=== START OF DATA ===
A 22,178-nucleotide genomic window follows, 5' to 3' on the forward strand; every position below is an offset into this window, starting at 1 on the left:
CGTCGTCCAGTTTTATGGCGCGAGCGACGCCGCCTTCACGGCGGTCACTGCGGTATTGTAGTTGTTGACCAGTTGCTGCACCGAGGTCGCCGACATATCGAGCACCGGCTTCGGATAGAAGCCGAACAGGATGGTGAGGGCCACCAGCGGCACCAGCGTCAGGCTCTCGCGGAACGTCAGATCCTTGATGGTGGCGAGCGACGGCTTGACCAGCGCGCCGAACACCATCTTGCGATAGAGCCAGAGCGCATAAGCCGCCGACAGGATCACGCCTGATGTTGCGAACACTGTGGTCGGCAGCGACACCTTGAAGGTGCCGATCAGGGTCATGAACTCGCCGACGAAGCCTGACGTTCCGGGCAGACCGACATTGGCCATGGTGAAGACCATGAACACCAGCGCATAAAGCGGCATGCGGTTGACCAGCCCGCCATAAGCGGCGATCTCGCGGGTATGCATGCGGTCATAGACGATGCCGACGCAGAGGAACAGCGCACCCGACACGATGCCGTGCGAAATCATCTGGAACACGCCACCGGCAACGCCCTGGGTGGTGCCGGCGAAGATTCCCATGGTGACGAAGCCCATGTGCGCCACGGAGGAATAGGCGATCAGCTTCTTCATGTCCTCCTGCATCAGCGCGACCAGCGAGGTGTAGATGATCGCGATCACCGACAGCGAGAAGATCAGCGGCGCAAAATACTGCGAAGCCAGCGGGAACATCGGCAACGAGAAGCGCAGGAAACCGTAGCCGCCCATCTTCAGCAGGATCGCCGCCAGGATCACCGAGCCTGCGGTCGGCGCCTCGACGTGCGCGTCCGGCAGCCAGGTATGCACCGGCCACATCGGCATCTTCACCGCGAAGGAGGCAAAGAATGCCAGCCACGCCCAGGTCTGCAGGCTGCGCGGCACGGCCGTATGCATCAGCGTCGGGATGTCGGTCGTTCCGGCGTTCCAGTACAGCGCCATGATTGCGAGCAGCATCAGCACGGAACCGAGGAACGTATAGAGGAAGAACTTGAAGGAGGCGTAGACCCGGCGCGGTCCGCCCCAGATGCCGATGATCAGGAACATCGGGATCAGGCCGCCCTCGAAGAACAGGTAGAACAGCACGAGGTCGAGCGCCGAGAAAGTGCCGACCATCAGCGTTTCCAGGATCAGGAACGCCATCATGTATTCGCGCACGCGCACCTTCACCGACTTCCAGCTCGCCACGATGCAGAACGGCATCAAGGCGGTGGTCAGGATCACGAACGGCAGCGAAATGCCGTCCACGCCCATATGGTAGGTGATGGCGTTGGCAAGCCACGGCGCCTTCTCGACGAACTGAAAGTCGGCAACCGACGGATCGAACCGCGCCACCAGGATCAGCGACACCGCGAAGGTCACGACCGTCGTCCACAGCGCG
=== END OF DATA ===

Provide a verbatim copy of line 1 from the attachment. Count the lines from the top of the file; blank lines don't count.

A 22,178-nucleotide genomic window follows, 5' to 3' on the forward strand; every position below is an offset into this window, starting at 1 on the left: